By: R. Theodora Appleton
Photo taken from Google Images (NDAA)
“When you explain to someone that in the year 2100 their house will be underwater, how does he or she react?” asked Andrew Schlesinger, SEBS graduate student.
“Well, some people do get really angry” answered Dr. Marjorie Kaplan, associate director of Rutgers Climate Institute. “Recent flood insurance rate maps are reclassifying properties. They are getting frustrated because climate change is affecting them financially. ”
However, “there are citizens that do want to further understand their risk and plan for the future of businesses and homes from rising sea level because of climate change,” said Kaplan.
On Wednesday Jan. 27th, Dr. Kaplan gave a lecture called “Climate Change Adaption in NJ” at the Cook/Douglas lecture hall. Kaplan explained to her audience what ways climate change is affecting NJ, how the state is trying to adapt and what prevention methods are being taken for the future.
At an early age, Kaplan discovered a strong appreciation for nature. Throughout her undergraduate and graduate studies, her need to address the ways of balance between humans and the environment became apparent, she said in an email interview.
Kaplan worked with the New Jersey Department of Environmental Protection for over twenty years and prior to that she was in the private sector for 10 years. She currently is the Associate Director of the Rutgers Climate Institute
The Climate Institute includes ninety-give Rutgers faculty members from a plethora of scientific concentrations ranging from natural sciences to social sciences.
“Climate Change Adaption in NJ” is one of several talks in the Common Lecture Series, hosted by the Landscape Architecture Program.
If you haven’t heard of the landscape architecture major, it is an up and coming program that deals with how social and natural structures interact in the environment, said Gail McKenzie, event coordinator and administrative assistant.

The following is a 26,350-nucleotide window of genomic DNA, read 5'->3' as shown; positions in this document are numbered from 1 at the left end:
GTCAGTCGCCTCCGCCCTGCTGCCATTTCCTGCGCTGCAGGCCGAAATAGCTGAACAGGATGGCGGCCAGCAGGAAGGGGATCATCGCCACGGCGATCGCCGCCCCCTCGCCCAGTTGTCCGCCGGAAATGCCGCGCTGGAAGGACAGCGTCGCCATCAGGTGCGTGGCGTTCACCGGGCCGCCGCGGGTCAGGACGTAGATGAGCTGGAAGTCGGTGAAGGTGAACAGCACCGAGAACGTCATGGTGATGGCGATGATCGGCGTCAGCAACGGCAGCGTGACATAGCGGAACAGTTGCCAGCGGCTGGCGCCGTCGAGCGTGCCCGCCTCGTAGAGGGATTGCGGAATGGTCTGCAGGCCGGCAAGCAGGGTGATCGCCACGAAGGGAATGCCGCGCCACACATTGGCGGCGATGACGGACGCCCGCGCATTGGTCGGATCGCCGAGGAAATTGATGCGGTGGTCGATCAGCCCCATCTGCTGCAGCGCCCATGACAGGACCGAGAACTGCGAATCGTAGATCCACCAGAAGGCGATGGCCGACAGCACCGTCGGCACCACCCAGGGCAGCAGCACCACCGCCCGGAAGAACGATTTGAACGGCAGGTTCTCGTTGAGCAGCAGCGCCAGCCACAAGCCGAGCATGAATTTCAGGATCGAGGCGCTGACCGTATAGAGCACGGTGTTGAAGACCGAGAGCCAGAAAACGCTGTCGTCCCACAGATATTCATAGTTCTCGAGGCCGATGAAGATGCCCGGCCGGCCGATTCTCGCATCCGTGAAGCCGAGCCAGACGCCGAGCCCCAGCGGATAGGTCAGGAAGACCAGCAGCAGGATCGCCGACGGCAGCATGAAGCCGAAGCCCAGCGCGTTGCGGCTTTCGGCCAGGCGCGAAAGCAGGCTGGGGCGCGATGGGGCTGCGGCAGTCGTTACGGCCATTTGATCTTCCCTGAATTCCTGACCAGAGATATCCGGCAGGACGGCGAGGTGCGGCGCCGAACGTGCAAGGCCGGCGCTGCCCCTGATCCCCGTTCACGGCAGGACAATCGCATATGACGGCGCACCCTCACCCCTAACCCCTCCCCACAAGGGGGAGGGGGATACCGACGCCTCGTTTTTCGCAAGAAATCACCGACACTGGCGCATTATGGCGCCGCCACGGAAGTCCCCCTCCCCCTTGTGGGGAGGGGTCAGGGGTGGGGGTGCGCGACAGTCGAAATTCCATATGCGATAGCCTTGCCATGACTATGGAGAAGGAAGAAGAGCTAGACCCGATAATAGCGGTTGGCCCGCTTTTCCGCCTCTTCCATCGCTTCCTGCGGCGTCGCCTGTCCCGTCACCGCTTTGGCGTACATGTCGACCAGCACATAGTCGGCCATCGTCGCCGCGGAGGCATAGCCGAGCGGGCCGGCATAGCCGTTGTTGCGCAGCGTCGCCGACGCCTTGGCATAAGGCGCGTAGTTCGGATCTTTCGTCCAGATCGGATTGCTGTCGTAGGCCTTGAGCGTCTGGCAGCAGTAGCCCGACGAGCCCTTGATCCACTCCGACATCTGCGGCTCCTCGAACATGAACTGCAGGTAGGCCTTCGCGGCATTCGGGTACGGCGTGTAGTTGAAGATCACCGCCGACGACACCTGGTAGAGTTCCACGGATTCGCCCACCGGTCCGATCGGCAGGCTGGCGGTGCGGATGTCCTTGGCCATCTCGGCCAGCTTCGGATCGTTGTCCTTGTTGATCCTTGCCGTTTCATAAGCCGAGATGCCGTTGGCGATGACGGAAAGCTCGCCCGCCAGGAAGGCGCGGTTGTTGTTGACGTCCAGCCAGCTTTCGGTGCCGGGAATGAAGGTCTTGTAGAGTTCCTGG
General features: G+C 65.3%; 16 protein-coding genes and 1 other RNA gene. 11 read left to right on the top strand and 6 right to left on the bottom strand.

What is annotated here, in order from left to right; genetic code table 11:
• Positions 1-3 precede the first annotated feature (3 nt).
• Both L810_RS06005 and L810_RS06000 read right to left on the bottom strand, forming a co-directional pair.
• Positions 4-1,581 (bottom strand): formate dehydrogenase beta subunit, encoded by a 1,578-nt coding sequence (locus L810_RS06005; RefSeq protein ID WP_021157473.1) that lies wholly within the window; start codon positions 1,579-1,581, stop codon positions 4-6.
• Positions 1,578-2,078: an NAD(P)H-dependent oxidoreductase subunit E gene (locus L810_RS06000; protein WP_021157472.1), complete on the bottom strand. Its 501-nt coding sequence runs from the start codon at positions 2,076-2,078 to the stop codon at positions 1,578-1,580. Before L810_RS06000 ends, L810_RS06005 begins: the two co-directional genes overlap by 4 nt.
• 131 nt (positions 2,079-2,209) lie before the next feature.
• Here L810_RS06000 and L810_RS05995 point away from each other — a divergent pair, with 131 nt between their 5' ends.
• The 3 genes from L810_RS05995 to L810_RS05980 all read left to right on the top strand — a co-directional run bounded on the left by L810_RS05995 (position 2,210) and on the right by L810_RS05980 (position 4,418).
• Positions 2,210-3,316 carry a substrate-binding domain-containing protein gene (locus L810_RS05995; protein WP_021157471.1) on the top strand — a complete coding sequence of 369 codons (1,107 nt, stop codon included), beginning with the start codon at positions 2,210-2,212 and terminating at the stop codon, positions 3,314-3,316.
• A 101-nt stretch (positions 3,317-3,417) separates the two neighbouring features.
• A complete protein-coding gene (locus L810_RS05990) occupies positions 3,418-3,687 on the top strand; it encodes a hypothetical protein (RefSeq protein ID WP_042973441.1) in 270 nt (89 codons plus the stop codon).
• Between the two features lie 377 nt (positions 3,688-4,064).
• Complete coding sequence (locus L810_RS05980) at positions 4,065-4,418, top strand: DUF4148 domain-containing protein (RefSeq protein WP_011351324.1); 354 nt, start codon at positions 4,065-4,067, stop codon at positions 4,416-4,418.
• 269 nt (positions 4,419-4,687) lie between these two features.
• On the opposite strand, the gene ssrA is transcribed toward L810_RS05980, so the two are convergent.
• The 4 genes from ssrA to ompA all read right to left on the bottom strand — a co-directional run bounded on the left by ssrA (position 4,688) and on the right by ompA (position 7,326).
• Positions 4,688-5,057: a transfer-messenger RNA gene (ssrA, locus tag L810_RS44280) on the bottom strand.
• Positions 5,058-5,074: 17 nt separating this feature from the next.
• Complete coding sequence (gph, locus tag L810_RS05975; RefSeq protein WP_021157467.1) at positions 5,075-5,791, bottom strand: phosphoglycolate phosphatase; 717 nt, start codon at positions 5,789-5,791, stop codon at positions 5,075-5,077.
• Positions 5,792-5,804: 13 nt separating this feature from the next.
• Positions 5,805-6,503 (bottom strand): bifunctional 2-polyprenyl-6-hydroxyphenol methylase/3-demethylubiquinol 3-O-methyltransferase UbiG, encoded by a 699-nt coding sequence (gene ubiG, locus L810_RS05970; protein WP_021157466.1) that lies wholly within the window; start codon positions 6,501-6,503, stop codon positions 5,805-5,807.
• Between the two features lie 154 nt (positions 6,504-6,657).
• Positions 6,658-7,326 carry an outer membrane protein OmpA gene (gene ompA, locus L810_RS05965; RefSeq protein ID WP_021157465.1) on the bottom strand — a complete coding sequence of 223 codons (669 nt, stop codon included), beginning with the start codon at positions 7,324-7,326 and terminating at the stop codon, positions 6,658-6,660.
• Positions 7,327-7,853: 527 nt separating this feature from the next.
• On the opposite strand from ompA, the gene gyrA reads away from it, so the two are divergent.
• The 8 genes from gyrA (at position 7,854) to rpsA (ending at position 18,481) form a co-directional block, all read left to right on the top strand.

This major is a good choice for anyone who is interested in the environment and architecture, said Joe Tidona, SEBS junior. “After I finish my major, I plan on working as a landscape designer.”
Landscape architects are interested in designing in a way that supports ecological and environmental health. The climate change adaption lecture directly correlates with their interests, which is why it is a requirement for their classes, said McKenzie.
Not only did this talk address the concerns of landscape designers, agriculturists and environmentalists, but also spoke to the interest of every citizen in New Jersey.
Thankfully, climate change is more widely accepted as a phenomenon now then ever before.
Surprisingly enough, there are still people who believe it doesn’t exist. Kaplan’s response to the individuals that question if global warming is real is “there is an enormous body of scientific, peer-reviewed literature and scholarship that supports the fact that climate change exists.
“Everyone knows about climate change, of course it is real, everyone has to know about it…” Tidona said.
We can see climate change occurring by observing the 4 mm annual increase to sea levels, by observing the 1.8 degrees Fahrenheit increase of temperatures and the increase in precipitation and droughts globally, explained Kaplan.
Kaplan explained that with warming temperatures and higher humidity, we expect to see more northward expansion of species of weeds, pests and pathogens that had not been able to survive in our region before. With climate change, cooler season crops like potatoes, broccoli, and spinach may have a shorter growing season, while warmer season crops like peppers, melon or tomatoes, may have a longer growing season.
The unfortunate reality about climate change is that it would take decades, hundreds or even thousands of years to get rid of the exorbitant amount of greenhouse gases already in the atmosphere. “Even if we stop using fossil fuels, and stop driving all of our cars today, the CO2 in the atmosphere endures for a very long time. We need to prepare to adapt,” said Kaplan.
Many states in the Northeast have incorporated climate change legislature, yet NJ has not jumped on the green bandwagon completely.
Even though NJ does not have a law that mandates the state to develop a climate adaptation plan, there are groups like the “NJ Climate Adaption Alliance” that are working to help foster climate preparedness in NJ,” explained Kaplan
One way to prevent and lessen climate change is to reduce our carbon footprint, starting with using less fossil fuel. Understanding the causes and impacts of climate change is essential and Rutgers plays a key role through its research and education, said Kaplan.
“Students should start to use public transportation more often, buy locally sourced foods, recycle, reduce his or her energy consumption and stay informed.”
“The university has tons of classes on climate change. We are utilizing clean energy with solar panels. But what we need is a stronger push towards renewable energy. We can do more,” said Tidona.
Members of the NJ Climate Adaptation Alliance which includes businesses, non-profits, and regional and local government organizations, along with Rutgers, are working together to help NJ better able to prepare for a changing climate,” said Kaplan.
There’s a lot of politics to be worked out, but having powerful institutions like Rutgers will help the state get on track.